*or into the arena with the lions, if only the senate were a court of law.

    The fact that the use of torture results in American captives being treated worse should deter the US from using these techniques to at least protect their own people. But it wont. Because ultimately the people at the top don’t really give a damn if their own soldiers and citizens are brutalized because of their own brutal practices.

    Time to revive the old custom of having the leader/god-king lead the charge. (I’m actually struggling to remember an instance that wasn’t mythical) Time to make America great again with Trump in the front row. Building a gilded chariot should be easy enough, I’m just not sure about the horses. Of course the USA are embroiled in several unadmitted wars and Trump can’t be everywhere at once. Luckily there are plenty of warhawks in the Senate and Congress who should be eager to get their hands dirty – if only they had the chance!
    As an added bonus, all those conflicts are so ill-defined that nobody can tell what ‘winning’ actually means. So when Trump and company meddle in their generals’ business, as is a despot’s wont, nobody will notice when they botch it up and make things even worse. Well, at least not in the US.

  2. jrkrideau says

    1. komarov
    I’m actually struggling to remember an instance that wasn’t mythical
    Alexander the Great, Richard the Lion-Hearted, Gustavus Adolphus & Charles XII of Sweden. These last two may have helped the custom go out of fashion.

  3. jrkrideau says

    Do Americans still ask, “Why do they hate us”?

    Gina Haskel’s appointment will go over well among jihadis and probably anyone else who needs support against US policies. Having watched George W. Bush do just about everything possible to bolster Al Quaeda, I had not thought that Trump could even begin to match him.

    With the travel ban on Muslims, moving the US embassy to Jerusalem, and appointing a known torturer as head of the CIA, he is making a gallant attempt. And this is only the support he is giving to jihadis.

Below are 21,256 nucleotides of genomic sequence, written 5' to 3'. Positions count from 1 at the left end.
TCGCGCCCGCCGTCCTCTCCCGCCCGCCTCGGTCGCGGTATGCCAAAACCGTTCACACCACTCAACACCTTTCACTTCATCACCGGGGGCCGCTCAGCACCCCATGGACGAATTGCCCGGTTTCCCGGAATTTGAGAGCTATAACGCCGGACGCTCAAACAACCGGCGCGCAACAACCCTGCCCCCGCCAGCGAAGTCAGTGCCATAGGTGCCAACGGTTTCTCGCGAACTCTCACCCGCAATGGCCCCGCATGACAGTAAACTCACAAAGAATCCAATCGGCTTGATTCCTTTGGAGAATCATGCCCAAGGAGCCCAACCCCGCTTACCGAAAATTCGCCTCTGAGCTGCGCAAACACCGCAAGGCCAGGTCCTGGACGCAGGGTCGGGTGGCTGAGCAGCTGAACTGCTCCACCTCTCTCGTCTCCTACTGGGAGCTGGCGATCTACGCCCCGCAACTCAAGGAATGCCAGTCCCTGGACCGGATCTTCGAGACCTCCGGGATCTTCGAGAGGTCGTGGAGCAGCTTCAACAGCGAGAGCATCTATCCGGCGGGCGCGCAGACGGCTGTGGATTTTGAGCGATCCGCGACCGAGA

It does not reflect well on the USA.

  4. says

    I was furious at the questioners, who themselves danced around the fact that torture is a capital crime in the US; arguing about whether Haspel thought it is moral was a gigantic red herring. You can tell that the questioners on the committee were throwing softballs – which Haspel still refused to answer. A shameful performance all around.

    And nobody asked “what happened to Abu Zubaydah’s eye?”

  5. says

    It’s torture if ISIS does it. Those guys are already under an extrajudicial death warrant by the US; judge, jury, and executioner. So it’s not like they are going to change their behavior in the slightest.

  6. sonofrojblake says

    The fact that the use of torture results in American captives being treated worse should deter the US from using these techniques to at least protect their own people

    If only there was some sort of international agreement all civilised countries could come to that prohibited this sort of thing for pretty much this exact reason. Call it a, oh, I don’t know, a convention. Negotiate it and sign up to it somewhere pretty and neutral like, for instance Zurich, say.

    Nah, stupid idea it’d never work.

  7. says

    sonofrojblake@#6:
    Negotiate it and sign up to it somewhere pretty and neutral like, for instance Zurich, say.

    Yeah, it’s a good idea. But did you know that the US, while a signatory, declared that its citizens (especially not its leaders, natch!) will never be subject to the ICC in The Hague? Isn’t that cool? We’re really uber-super special.

  8. wereatheist says

    lifted off ground by arms while they were bound behind his back (after which a medical officer opined that shoulders might be dislocated)

    This technique was often used in Nazi concentration camps.

  9. komarov says

    Re: jrkrideau (#2):

    Oh, right. A book I’m currently reading actually mentioned Charles XII and how he died. Both he and his opponent, tsar Peter I (“The Great”) seem to have taken an active part in their war, but no actual charge-leading was mentioned. I’ll remember those names though, thanks.